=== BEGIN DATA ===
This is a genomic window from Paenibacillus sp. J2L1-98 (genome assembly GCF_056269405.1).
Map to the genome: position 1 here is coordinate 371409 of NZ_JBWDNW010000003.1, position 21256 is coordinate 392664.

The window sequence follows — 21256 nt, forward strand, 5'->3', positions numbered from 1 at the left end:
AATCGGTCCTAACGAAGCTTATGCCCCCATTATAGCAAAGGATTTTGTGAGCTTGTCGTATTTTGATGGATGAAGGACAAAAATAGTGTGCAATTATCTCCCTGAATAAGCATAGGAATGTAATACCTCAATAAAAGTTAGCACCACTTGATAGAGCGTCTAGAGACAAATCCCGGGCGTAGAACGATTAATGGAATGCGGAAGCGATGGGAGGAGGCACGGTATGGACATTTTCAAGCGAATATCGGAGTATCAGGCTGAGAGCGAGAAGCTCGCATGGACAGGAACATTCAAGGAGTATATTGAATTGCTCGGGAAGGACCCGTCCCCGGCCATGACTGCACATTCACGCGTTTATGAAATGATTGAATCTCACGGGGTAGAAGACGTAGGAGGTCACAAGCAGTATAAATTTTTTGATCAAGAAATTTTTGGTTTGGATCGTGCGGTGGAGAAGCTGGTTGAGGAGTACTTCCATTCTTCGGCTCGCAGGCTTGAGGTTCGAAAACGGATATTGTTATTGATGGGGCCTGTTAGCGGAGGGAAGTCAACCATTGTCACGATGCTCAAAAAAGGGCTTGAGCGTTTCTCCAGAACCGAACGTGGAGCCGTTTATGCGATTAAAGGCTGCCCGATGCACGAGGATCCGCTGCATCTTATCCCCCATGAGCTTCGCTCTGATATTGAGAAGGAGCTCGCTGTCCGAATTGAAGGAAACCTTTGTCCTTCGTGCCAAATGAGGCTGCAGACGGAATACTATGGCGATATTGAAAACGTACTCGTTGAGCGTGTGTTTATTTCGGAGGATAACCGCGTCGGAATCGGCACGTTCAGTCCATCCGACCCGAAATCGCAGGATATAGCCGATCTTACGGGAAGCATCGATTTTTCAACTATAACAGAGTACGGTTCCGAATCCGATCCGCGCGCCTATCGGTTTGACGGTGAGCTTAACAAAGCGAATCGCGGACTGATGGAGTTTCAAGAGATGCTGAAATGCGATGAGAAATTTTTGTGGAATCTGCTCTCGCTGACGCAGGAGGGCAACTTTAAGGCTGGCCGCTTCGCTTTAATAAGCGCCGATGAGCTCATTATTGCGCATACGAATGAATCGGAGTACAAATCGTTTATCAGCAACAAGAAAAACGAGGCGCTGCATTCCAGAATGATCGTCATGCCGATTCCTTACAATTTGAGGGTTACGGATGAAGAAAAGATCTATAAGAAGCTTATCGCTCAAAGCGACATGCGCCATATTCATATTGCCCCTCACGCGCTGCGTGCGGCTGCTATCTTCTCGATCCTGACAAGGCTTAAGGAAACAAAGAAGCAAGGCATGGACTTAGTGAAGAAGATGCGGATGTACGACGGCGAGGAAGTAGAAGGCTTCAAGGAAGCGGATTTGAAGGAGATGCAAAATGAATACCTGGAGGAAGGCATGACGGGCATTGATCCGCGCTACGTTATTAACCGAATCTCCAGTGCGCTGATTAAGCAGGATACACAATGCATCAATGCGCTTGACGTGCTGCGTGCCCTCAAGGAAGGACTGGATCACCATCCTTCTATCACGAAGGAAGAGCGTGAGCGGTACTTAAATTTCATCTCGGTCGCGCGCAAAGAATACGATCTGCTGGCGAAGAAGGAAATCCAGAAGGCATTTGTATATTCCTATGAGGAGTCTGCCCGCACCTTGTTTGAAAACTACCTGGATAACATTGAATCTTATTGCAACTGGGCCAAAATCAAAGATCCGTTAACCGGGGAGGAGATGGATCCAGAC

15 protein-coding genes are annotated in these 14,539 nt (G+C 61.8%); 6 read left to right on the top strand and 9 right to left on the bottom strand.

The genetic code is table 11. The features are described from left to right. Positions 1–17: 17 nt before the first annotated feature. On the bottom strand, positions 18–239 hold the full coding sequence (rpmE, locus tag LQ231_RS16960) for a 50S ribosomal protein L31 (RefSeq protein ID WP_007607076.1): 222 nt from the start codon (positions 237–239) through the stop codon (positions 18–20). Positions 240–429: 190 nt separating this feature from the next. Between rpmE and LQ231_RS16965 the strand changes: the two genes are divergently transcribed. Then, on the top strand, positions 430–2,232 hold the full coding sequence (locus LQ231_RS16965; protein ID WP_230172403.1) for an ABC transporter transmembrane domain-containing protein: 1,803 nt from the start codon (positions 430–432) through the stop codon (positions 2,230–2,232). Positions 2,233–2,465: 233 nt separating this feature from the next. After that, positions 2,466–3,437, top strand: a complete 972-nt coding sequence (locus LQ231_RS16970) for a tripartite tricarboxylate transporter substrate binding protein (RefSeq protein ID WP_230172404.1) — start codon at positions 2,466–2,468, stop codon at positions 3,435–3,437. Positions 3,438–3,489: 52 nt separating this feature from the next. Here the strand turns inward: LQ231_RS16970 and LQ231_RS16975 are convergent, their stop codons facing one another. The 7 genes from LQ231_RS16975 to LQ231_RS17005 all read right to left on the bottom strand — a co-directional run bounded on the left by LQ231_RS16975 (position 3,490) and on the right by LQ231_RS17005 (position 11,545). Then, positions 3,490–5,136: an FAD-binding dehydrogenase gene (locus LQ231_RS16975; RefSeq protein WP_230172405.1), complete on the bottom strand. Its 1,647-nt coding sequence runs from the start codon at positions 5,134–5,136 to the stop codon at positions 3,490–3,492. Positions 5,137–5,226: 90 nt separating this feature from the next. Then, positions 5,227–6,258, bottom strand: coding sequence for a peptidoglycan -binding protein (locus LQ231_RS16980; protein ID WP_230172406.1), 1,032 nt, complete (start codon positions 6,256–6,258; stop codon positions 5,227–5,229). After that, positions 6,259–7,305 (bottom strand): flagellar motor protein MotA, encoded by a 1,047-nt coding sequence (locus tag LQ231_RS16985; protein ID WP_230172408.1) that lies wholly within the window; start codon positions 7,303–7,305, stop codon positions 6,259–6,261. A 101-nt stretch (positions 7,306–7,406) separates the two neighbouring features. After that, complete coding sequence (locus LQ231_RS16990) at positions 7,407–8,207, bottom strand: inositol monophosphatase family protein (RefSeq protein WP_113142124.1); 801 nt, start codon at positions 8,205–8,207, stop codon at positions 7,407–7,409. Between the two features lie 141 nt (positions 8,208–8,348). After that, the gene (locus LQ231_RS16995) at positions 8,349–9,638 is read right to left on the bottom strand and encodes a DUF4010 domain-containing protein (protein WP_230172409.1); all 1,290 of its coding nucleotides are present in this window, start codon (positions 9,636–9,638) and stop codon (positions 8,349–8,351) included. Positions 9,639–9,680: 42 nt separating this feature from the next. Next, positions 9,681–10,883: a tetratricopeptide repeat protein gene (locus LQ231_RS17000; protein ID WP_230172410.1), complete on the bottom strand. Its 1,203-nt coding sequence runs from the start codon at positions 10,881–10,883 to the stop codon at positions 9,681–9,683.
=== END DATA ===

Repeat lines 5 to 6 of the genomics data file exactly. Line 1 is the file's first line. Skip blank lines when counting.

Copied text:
15 protein-coding genes are annotated in these 14,539 nt (G+C 61.8%); 6 read left to right on the top strand and 9 right to left on the bottom strand.

The genetic code is table 11. The features are described from left to right. Positions 1–17: 17 nt before the first annotated feature. On the bottom strand, positions 18–239 hold the full coding sequence (rpmE, locus tag LQ231_RS16960) for a 50S ribosomal protein L31 (RefSeq protein ID WP_007607076.1): 222 nt from the start codon (positions 237–239) through the stop codon (positions 18–20). Positions 240–429: 190 nt separating this feature from the next. Between rpmE and LQ231_RS16965 the strand changes: the two genes are divergently transcribed. Then, on the top strand, positions 430–2,232 hold the full coding sequence (locus LQ231_RS16965; protein ID WP_230172403.1) for an ABC transporter transmembrane domain-containing protein: 1,803 nt from the start codon (positions 430–432) through the stop codon (positions 2,230–2,232). Positions 2,233–2,465: 233 nt separating this feature from the next. After that, positions 2,466–3,437, top strand: a complete 972-nt coding sequence (locus LQ231_RS16970) for a tripartite tricarboxylate transporter substrate binding protein (RefSeq protein ID WP_230172404.1) — start codon at positions 2,466–2,468, stop codon at positions 3,435–3,437. Positions 3,438–3,489: 52 nt separating this feature from the next. Here the strand turns inward: LQ231_RS16970 and LQ231_RS16975 are convergent, their stop codons facing one another. The 7 genes from LQ231_RS16975 to LQ231_RS17005 all read right to left on the bottom strand — a co-directional run bounded on the left by LQ231_RS16975 (position 3,490) and on the right by LQ231_RS17005 (position 11,545). Then, positions 3,490–5,136: an FAD-binding dehydrogenase gene (locus LQ231_RS16975; RefSeq protein WP_230172405.1), complete on the bottom strand. Its 1,647-nt coding sequence runs from the start codon at positions 5,134–5,136 to the stop codon at positions 3,490–3,492. Positions 5,137–5,226: 90 nt separating this feature from the next. Then, positions 5,227–6,258, bottom strand: coding sequence for a peptidoglycan -binding protein (locus LQ231_RS16980; protein ID WP_230172406.1), 1,032 nt, complete (start codon positions 6,256–6,258; stop codon positions 5,227–5,229). After that, positions 6,259–7,305 (bottom strand): flagellar motor protein MotA, encoded by a 1,047-nt coding sequence (locus tag LQ231_RS16985; protein ID WP_230172408.1) that lies wholly within the window; start codon positions 7,303–7,305, stop codon positions 6,259–6,261. A 101-nt stretch (positions 7,306–7,406) separates the two neighbouring features. After that, complete coding sequence (locus LQ231_RS16990) at positions 7,407–8,207, bottom strand: inositol monophosphatase family protein (RefSeq protein WP_113142124.1); 801 nt, start codon at positions 8,205–8,207, stop codon at positions 7,407–7,409. Between the two features lie 141 nt (positions 8,208–8,348). After that, the gene (locus LQ231_RS16995) at positions 8,349–9,638 is read right to left on the bottom strand and encodes a DUF4010 domain-containing protein (protein WP_230172409.1); all 1,290 of its coding nucleotides are present in this window, start codon (positions 9,636–9,638) and stop codon (positions 8,349–8,351) included. Positions 9,639–9,680: 42 nt separating this feature from the next. Next, positions 9,681–10,883: a tetratricopeptide repeat protein gene (locus LQ231_RS17000; protein ID WP_230172410.1), complete on the bottom strand. Its 1,203-nt coding sequence runs from the start codon at positions 10,881–10,883 to the stop codon at positions 9,681–9,683.